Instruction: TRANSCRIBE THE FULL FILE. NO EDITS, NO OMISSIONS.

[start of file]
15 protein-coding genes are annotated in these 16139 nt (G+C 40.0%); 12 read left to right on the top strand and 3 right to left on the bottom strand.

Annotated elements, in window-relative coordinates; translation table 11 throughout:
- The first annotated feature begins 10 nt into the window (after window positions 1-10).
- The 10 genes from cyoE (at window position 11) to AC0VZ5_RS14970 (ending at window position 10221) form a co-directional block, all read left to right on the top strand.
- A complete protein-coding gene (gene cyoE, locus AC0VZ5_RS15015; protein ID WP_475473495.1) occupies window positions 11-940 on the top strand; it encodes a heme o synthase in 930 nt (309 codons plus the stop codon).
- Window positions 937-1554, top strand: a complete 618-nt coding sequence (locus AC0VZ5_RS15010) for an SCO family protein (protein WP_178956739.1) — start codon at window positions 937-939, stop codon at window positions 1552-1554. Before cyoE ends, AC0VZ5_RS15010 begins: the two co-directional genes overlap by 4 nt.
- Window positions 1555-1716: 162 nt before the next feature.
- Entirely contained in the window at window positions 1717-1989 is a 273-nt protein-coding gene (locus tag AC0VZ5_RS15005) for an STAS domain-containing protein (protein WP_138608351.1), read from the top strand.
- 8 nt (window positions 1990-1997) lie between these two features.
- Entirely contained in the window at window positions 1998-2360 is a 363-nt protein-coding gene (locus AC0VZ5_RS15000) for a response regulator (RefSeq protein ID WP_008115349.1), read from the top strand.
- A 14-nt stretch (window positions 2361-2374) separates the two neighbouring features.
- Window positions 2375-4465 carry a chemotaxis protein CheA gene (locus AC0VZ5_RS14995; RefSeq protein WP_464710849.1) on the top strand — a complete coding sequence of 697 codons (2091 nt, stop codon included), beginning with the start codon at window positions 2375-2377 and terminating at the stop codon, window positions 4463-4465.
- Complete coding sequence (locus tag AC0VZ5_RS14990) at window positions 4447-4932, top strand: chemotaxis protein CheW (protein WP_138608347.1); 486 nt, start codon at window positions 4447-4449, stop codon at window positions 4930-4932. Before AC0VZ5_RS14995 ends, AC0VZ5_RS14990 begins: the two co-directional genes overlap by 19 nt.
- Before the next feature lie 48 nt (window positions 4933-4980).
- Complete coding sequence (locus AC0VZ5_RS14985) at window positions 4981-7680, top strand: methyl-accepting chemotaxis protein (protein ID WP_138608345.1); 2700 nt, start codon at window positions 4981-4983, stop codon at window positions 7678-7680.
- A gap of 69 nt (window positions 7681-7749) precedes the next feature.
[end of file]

15 protein-coding genes are annotated in these 16139 nt (G+C 40.0%); 12 read left to right on the top strand and 3 right to left on the bottom strand.

Annotated elements, in window-relative coordinates; translation table 11 throughout:
- The first annotated feature begins 10 nt into the window (after window positions 1-10).
- The 10 genes from cyoE (at window position 11) to AC0VZ5_RS14970 (ending at window position 10221) form a co-directional block, all read left to right on the top strand.
- A complete protein-coding gene (gene cyoE, locus AC0VZ5_RS15015; protein ID WP_475473495.1) occupies window positions 11-940 on the top strand; it encodes a heme o synthase in 930 nt (309 codons plus the stop codon).
- Window positions 937-1554, top strand: a complete 618-nt coding sequence (locus AC0VZ5_RS15010) for an SCO family protein (protein WP_178956739.1) — start codon at window positions 937-939, stop codon at window positions 1552-1554. Before cyoE ends, AC0VZ5_RS15010 begins: the two co-directional genes overlap by 4 nt.
- Window positions 1555-1716: 162 nt before the next feature.
- Entirely contained in the window at window positions 1717-1989 is a 273-nt protein-coding gene (locus tag AC0VZ5_RS15005) for an STAS domain-containing protein (protein WP_138608351.1), read from the top strand.
- 8 nt (window positions 1990-1997) lie between these two features.
- Entirely contained in the window at window positions 1998-2360 is a 363-nt protein-coding gene (locus AC0VZ5_RS15000) for a response regulator (RefSeq protein ID WP_008115349.1), read from the top strand.
- A 14-nt stretch (window positions 2361-2374) separates the two neighbouring features.
- Window positions 2375-4465 carry a chemotaxis protein CheA gene (locus AC0VZ5_RS14995; RefSeq protein WP_464710849.1) on the top strand — a complete coding sequence of 697 codons (2091 nt, stop codon included), beginning with the start codon at window positions 2375-2377 and terminating at the stop codon, window positions 4463-4465.
- Complete coding sequence (locus tag AC0VZ5_RS14990) at window positions 4447-4932, top strand: chemotaxis protein CheW (protein WP_138608347.1); 486 nt, start codon at window positions 4447-4449, stop codon at window positions 4930-4932. Before AC0VZ5_RS14995 ends, AC0VZ5_RS14990 begins: the two co-directional genes overlap by 19 nt.
- Before the next feature lie 48 nt (window positions 4933-4980).
- Complete coding sequence (locus AC0VZ5_RS14985) at window positions 4981-7680, top strand: methyl-accepting chemotaxis protein (protein ID WP_138608345.1); 2700 nt, start codon at window positions 4981-4983, stop codon at window positions 7678-7680.
- A gap of 69 nt (window positions 7681-7749) precedes the next feature.